Election Bond Disclosure: SBI Files a Motion with the SC to Extend the Deadline Until After the Lok Sabha Elections

The State Bank of India (SBI) filed a motion with the Supreme Court on Monday, requesting an extension of time till June 30 to submit the electoral bond data. This is happening only two days before the previous deadline set by the Supreme Court, which is March 6.

In a historic ruling on February 15, the Supreme Court ordered the bank to provide information on every electoral bond that political parties had redeemed. The electoral bond’s amount and date of encashment are among the facts that the court ordered the bank to disclose to the public.

What is said in SBI’s appeal?

In its request for an extension of time, the SBI said that the process of “decoding” Electoral Bonds and linking contributors to their donations would be difficult due to the strict precautions put in place to protect donor identity’s secrecy.

It said that the process of getting information out of “each silo” and connecting one silo’s information to another would take a lot of time.

It is said that information on purchases made at the Branches, including the buyer’s or donor’s name, which might be compared to the bond’s denomination, date of issuance, place of issuance (branch), and bond number, is not centrally held at any one location. Two distinct data silos were used to capture the information pertaining to the bond’s issue and redemption. There was no central database kept up to date. This was carried out to guarantee the privacy of contributors,” the statement said.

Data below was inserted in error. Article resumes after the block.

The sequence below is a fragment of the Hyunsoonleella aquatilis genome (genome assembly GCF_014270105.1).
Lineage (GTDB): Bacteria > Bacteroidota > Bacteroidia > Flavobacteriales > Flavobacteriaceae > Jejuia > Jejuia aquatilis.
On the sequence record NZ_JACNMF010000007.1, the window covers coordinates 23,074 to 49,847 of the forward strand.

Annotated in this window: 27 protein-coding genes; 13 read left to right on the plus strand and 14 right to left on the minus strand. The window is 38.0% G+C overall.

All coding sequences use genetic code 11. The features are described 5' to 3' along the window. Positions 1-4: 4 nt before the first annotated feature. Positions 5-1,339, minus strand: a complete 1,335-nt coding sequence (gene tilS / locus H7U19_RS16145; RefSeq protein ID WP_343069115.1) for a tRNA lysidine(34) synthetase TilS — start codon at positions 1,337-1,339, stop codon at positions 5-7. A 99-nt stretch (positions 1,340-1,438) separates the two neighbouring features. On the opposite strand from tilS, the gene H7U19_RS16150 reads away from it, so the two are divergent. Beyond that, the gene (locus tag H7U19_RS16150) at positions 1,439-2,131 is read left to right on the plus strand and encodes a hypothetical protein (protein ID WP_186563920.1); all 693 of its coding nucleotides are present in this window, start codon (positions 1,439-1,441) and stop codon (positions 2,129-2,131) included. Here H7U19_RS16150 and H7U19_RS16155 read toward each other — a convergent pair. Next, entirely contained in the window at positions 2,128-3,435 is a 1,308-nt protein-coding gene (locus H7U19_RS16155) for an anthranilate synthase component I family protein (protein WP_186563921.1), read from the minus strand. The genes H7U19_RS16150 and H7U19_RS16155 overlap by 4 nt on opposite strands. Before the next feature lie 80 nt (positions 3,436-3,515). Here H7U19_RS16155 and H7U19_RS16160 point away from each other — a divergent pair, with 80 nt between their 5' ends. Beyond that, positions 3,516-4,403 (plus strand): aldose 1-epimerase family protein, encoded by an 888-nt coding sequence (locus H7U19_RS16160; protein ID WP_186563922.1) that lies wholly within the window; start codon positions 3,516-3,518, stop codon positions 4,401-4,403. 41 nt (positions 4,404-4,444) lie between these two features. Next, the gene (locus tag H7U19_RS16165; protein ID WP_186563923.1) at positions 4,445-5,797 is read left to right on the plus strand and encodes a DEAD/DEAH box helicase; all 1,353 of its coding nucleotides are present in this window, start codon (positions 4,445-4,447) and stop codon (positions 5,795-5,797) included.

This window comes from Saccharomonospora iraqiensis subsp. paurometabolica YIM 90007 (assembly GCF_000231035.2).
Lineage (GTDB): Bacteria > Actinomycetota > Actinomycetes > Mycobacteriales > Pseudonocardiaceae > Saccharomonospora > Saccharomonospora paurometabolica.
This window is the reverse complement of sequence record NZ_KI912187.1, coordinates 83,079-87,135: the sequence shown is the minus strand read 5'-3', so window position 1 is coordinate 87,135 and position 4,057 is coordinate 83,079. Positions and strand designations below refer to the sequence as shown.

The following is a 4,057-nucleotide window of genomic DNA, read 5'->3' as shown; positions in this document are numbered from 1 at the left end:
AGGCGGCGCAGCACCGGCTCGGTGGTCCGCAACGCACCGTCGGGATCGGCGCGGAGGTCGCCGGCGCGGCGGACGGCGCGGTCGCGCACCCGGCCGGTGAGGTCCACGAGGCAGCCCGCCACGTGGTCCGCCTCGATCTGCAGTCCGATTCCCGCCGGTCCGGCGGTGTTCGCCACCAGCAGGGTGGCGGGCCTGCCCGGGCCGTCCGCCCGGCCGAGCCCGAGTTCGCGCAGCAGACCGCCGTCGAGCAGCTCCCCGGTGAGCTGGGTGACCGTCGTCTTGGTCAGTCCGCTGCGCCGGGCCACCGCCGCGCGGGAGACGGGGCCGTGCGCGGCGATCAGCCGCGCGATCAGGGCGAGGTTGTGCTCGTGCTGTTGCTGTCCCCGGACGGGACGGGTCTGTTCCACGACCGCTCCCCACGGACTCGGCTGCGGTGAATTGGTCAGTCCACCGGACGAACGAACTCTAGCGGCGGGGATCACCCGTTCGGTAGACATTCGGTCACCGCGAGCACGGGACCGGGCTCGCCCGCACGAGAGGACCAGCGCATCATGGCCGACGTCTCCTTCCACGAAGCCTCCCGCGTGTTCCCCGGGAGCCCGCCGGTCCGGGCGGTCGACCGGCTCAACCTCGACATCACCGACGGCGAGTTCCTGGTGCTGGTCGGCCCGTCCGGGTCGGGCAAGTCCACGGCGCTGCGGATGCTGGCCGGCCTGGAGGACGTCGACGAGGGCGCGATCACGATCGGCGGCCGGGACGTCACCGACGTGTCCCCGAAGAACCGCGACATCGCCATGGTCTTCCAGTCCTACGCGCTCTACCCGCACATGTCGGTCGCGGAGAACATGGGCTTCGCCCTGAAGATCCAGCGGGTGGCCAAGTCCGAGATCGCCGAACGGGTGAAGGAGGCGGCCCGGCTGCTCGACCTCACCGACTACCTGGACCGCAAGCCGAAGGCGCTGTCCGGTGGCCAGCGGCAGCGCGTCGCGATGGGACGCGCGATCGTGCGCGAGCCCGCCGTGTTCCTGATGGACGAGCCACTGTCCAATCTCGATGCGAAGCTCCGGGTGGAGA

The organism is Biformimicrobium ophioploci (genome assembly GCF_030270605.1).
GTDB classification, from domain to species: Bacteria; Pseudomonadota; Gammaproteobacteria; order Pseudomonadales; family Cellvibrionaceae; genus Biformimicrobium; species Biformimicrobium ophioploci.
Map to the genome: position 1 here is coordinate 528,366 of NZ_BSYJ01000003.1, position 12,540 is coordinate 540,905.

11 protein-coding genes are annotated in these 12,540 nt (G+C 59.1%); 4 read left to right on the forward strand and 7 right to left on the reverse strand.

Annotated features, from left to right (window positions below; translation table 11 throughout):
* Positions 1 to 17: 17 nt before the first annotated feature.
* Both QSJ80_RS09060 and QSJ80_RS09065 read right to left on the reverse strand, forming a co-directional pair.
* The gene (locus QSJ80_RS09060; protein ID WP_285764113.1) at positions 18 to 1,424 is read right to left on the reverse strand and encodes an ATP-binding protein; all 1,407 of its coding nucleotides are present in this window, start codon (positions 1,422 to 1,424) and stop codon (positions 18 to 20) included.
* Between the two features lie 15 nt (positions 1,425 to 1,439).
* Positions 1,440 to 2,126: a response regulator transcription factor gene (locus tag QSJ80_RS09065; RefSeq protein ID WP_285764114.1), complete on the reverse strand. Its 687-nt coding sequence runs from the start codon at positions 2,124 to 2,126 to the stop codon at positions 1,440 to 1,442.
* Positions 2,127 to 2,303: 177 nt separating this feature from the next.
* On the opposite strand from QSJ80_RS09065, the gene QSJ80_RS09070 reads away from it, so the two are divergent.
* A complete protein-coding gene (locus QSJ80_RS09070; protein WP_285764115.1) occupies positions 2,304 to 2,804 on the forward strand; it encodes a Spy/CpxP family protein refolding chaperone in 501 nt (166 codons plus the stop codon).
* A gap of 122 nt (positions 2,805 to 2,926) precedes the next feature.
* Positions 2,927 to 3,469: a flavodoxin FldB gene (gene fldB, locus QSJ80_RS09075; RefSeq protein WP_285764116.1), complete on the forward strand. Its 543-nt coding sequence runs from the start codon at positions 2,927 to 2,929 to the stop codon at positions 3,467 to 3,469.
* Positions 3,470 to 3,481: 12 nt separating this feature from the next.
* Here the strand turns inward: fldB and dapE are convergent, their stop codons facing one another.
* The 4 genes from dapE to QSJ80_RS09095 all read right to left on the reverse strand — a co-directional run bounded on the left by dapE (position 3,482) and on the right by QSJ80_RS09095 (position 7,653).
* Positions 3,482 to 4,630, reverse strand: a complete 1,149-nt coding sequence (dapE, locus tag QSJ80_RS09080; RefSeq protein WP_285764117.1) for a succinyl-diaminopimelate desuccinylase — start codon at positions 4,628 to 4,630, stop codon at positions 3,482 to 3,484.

The bank informed the supreme court that some branches kept donor information confidential. It also said that they were subsequently placed at the applicant bank’s Mumbai main branch.

The State Bank of India (SBI) said that the three-week period the Supreme Court allotted in its ruling on February 15th was not long enough to do all required work. In order to comply with the court’s decision, which included ceasing the issuing of Electoral Bonds and providing information about previous transactions, the bank asked for an extension.

SC had ruled against the Election Bond Program.
In February of this year, the Electoral Bonds program was declared unconstitutional by a five-judge Constitution panel headed by Chief Justice of India DY Chandrachud and including Justices Sanjiv Khanna, BR Gavai, JB Pardiwala, and Manoj Misra. The ruling was historic and unanimous. Furthermore, the Representation of People Act and Income Tax Act modifications that permitted anonymous contributions were

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